Registration was successful!
Please follow the link from the email sent to

US Questions Iraqi Government’s Readiness to Combat Purported Daesh Resurgence

© Sputnik / Andrey Stenin / Go to the photo bankFlag of the Islamic State in the conflict zone
Flag of the Islamic State in the conflict zone - Sputnik International
Western outlets and the commander of the US-led coalition against Daesh have recently highlighted the spike in attacks by the group in Iraq. While there may be a financial explanation for the militants’ actions, Baghdad’s crippled, oil-dependent economy, coupled with less international military support, could pose a significant problem.

World Politics Review on June 4 called attention to Daesh’s ongoing “ramping up [of] a campaign of violence in rural parts of Iraq” that has been occurring since “the second half of 2019.” 

The militants have placed particular focus on Diyala, Kirkuk and Salahaldin provinces, and some 108 Daesh-related attacks were carried out in Iraq during the month of April alone, according to the report. 

While Combined Joint Task Force - Operation Inherent Resolve (CJTF-OIR) - the official name for US-led coalition - currently lacks favorable relations with Iraq, Baghdad-based political analyst Sajad Jiyad wrote that coalition members “should make a renewed push to dedicate resources solely to its core mission of degrading and defeating [Daesh].” 

The analyst also noted that the coalition should avoid “tit-for-tat confrontations with pro-Iranian armed groups that tend to undermine relations with the Iraqi government.” 

This report comes nearly a month after Lt. Gen. Pat White, commander of CJTF-OIR, cited data on Daesh activity and warned of the group’s possible resurgence in Iraq.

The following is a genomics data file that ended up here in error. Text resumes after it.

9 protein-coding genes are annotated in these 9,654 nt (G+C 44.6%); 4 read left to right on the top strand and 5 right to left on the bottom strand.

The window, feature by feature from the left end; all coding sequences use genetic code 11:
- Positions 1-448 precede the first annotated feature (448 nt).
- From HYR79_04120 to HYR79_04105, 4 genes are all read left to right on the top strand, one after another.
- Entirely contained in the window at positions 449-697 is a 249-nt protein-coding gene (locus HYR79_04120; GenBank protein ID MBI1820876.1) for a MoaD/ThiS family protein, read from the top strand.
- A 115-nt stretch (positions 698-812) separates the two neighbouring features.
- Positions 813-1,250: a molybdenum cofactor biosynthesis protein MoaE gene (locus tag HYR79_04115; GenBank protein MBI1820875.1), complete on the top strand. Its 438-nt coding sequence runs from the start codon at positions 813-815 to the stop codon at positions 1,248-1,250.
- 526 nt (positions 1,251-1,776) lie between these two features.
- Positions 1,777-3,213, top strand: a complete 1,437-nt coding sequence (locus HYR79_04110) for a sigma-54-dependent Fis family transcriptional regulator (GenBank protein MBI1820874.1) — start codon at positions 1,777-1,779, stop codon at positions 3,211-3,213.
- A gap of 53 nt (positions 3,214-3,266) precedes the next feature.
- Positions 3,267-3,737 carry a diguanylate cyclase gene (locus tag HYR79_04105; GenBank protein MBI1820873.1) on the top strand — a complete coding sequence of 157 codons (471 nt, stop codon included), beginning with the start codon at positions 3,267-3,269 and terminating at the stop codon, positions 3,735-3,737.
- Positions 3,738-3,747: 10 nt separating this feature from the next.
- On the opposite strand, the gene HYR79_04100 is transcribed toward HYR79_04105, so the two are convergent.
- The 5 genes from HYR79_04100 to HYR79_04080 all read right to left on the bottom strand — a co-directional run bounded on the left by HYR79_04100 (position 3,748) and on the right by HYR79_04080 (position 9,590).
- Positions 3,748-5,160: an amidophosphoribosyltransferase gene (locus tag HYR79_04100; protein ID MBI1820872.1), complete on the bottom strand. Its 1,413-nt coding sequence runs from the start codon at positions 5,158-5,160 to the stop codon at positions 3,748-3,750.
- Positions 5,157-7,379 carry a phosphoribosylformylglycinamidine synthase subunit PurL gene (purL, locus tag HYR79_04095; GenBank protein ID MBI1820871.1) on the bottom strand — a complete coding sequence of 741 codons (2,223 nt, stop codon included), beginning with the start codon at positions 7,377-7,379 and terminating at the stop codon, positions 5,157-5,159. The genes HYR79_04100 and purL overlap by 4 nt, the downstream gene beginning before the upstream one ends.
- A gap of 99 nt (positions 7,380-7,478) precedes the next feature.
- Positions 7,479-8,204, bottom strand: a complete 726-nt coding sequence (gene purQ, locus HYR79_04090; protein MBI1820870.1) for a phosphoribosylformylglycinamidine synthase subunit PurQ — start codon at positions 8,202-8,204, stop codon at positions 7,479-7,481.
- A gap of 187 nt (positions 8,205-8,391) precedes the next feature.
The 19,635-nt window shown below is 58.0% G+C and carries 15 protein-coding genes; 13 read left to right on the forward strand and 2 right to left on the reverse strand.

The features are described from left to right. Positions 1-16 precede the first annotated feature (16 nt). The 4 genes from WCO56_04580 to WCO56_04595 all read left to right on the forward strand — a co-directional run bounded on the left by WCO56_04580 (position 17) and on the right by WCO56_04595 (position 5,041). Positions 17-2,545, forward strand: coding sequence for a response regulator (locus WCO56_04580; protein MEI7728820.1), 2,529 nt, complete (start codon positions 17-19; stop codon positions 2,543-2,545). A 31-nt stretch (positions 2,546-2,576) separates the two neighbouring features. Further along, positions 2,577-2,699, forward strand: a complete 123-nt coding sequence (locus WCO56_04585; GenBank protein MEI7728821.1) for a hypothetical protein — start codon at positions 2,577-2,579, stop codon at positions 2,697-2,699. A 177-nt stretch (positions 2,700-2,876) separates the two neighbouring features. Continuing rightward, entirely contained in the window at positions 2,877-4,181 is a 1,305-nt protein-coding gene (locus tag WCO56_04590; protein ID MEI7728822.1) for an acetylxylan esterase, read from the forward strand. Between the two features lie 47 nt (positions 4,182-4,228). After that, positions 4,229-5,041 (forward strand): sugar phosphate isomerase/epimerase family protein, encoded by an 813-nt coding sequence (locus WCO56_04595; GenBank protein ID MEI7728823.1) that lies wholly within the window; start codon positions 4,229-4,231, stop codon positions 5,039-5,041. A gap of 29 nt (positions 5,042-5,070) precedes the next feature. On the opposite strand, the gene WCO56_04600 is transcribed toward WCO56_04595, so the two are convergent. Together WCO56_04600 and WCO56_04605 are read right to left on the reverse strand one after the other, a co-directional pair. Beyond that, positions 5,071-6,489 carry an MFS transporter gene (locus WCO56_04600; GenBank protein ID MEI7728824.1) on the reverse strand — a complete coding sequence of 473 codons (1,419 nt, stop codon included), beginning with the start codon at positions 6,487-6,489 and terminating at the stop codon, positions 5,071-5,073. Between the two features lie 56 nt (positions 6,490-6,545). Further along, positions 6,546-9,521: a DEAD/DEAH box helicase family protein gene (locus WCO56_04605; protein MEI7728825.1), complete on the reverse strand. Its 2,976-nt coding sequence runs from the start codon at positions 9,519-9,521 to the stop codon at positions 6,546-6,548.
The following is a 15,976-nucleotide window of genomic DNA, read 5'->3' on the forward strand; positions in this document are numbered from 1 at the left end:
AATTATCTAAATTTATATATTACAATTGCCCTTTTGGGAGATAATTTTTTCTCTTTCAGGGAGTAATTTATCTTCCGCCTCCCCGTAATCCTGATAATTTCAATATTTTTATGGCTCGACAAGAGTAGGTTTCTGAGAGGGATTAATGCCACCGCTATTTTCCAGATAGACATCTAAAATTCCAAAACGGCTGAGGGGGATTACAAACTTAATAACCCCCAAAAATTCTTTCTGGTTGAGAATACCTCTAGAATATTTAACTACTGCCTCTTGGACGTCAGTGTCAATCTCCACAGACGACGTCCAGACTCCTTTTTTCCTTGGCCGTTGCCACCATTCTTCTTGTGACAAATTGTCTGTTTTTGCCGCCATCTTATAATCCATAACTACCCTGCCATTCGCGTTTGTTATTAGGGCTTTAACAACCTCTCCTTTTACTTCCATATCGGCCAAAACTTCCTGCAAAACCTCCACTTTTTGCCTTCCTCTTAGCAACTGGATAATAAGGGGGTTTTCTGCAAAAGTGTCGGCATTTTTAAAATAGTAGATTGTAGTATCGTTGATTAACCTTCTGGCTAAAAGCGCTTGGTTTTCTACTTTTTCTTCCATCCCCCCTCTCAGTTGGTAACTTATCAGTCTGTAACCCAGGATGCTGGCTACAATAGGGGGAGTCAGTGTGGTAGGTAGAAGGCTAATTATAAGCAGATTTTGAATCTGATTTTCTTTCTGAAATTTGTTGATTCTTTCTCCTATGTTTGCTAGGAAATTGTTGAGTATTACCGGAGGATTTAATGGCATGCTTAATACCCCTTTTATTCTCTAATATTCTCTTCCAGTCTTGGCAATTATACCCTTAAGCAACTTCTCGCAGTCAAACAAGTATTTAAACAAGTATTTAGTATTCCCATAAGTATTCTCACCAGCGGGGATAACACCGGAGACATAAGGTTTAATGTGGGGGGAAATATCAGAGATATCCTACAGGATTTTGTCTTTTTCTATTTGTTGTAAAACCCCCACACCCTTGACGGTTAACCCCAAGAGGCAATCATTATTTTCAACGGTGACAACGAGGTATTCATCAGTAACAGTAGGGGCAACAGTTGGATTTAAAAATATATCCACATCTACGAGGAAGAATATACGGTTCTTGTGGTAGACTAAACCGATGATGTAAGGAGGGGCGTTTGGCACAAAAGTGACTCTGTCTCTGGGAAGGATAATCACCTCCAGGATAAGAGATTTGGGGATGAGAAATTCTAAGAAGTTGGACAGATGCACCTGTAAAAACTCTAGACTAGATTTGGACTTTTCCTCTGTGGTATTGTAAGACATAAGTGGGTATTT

"The type of attacks they are conducting now, which are the majority small arms, rifles, small caliber mortars and no [vehicle-borne improvised explosive devices]," he told CNN on a May 8 phone call. "The pure numbers [of attacks] are very consistent with last year, exact same time.”  

Shortly after the US’ January assassination of Iran's Quds Force chief Maj. Gen. Qasem Soleimani near Baghdad International Airport, the Iraqi parliament passed a resolution ordering the termination of the foreign troop presence in the country. The motion declared that the Iraqi government’s previous request for international assistance was no longer valid “due to the end of military operations in Iraq and the achievement of victory” over Daesh forces. 

"The Iraqi government must work to end the presence of any foreign troops on Iraqi soil and prohibit them from using its land, airspace or water for any reason,” the resolution read. 

As a result, troops with the US-led coalition have begun exiting several area bases over the past few months. 

Just weeks prior to Iraq’s COVID-19 novel coronavirus outbreak in February, US President Donald Trump threatened to slap Baghdad with “sanctions like they’ve never seen before ever” over the “billions of dollars” that went into an “extraordinarily expensive air base.” The administration also threatened to block Baghdad’s access to its own account at the US Federal Reserve Bank in New York. 

Due to the country’s heavy dependence on oil, Iraq’s economy has been severely hit and is continuing to suffer alongside the weakened market. 

While economic instability is obviously a concern for a country possibly facing terrorism, the CJTF-OIR commander asserted to CNN in May that “even before the collapse of oil prices, Iraq had some stabilization issues.” 

According to White, similar economic issues experienced by Daesh could possibly explain the surge in attacks and related unrest attributed to the militants. 

"A lot of the intelligence suggests that the various [Daesh] lower-level leaders out in the provinces are really focusing on the kind of attacks that would get resources, like kidnapping for ransom and those types of things, and they're getting smaller amounts of money than they had in the past, still real money that's being generated but not enough to sustain them,” he claimed. 

"They are lacking in financing, they're lacking in fighters and they are lacking in support by the populace in most areas, and so this is all a part of their grand scheme to try to pull fighters and sympathizers underneath their cause, and they continue to fail.” 

To participate in the discussion
log in or register
Заголовок открываемого материала